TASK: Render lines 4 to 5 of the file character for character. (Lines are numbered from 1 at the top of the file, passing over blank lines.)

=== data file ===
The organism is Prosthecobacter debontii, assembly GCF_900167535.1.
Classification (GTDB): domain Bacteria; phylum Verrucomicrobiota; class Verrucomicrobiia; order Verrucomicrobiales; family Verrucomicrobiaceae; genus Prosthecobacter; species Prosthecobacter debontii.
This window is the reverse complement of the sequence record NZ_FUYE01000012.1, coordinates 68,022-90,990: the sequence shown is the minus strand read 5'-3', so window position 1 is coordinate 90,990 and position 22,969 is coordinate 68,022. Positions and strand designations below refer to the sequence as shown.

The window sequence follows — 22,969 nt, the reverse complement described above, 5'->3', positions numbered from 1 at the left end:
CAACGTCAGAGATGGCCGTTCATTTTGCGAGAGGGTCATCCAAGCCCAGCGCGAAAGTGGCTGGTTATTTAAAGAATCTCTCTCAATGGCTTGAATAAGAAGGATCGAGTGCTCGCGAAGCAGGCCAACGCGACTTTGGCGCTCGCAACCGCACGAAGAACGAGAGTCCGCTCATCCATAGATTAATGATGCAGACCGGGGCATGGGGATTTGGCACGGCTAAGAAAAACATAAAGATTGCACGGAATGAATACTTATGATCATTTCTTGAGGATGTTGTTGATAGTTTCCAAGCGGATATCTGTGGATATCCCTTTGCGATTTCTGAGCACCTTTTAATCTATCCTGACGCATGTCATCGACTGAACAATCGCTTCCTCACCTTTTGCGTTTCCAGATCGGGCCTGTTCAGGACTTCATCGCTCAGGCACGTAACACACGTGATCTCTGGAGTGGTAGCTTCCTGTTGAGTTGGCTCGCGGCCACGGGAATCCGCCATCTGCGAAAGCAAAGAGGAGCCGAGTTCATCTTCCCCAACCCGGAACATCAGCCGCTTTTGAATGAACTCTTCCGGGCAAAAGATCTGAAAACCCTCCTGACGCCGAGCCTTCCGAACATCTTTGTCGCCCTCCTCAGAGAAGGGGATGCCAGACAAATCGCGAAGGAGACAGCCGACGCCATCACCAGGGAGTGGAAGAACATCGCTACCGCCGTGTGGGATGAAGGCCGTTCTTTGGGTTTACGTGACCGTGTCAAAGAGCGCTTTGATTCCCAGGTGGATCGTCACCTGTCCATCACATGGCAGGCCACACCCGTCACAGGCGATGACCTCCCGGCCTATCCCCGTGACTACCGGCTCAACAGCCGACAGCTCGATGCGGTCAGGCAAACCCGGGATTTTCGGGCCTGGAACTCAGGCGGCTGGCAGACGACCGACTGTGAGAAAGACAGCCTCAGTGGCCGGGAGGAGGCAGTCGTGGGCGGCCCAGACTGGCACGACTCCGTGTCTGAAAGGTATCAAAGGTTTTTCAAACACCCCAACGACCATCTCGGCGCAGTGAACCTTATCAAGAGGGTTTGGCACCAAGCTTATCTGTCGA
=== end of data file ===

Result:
The window sequence follows — 22,969 nt, the reverse complement described above, 5'->3', positions numbered from 1 at the left end:
CAACGTCAGAGATGGCCGTTCATTTTGCGAGAGGGTCATCCAAGCCCAGCGCGAAAGTGGCTGGTTATTTAAAGAATCTCTCTCAATGGCTTGAATAAGAAGGATCGAGTGCTCGCGAAGCAGGCCAACGCGACTTTGGCGCTCGCAACCGCACGAAGAACGAGAGTCCGCTCATCCATAGATTAATGATGCAGACCGGGGCATGGGGATTTGGCACGGCTAAGAAAAACATAAAGATTGCACGGAATGAATACTTATGATCATTTCTTGAGGATGTTGTTGATAGTTTCCAAGCGGATATCTGTGGATATCCCTTTGCGATTTCTGAGCACCTTTTAATCTATCCTGACGCATGTCATCGACTGAACAATCGCTTCCTCACCTTTTGCGTTTCCAGATCGGGCCTGTTCAGGACTTCATCGCTCAGGCACGTAACACACGTGATCTCTGGAGTGGTAGCTTCCTGTTGAGTTGGCTCGCGGCCACGGGAATCCGCCATCTGCGAAAGCAAAGAGGAGCCGAGTTCATCTTCCCCAACCCGGAACATCAGCCGCTTTTGAATGAACTCTTCCGGGCAAAAGATCTGAAAACCCTCCTGACGCCGAGCCTTCCGAACATCTTTGTCGCCCTCCTCAGAGAAGGGGATGCCAGACAAATCGCGAAGGAGACAGCCGACGCCATCACCAGGGAGTGGAAGAACATCGCTACCGCCGTGTGGGATGAAGGCCGTTCTTTGGGTTTACGTGACCGTGTCAAAGAGCGCTTTGATTCCCAGGTGGATCGTCACCTGTCCATCACATGGCAGGCCACACCCGTCACAGGCGATGACCTCCCGGCCTATCCCCGTGACTACCGGCTCAACAGCCGACAGCTCGATGCGGTCAGGCAAACCCGGGATTTTCGGGCCTGGAACTCAGGCGGCTGGCAGACGACCGACTGTGAGAAAGACAGCCTCAGTGGCCGGGAGGAGGCAGTCGTGGGCGGCCCAGACTGGCACGACTCCGTGTCTGAAAGGTATCAAAGGTTTTTCAAACACCCCAACGACCATCTCGGCGCAGTGAACCTTATCAAGAGGGTTTGGCACCAAGCTTATCTGTCGA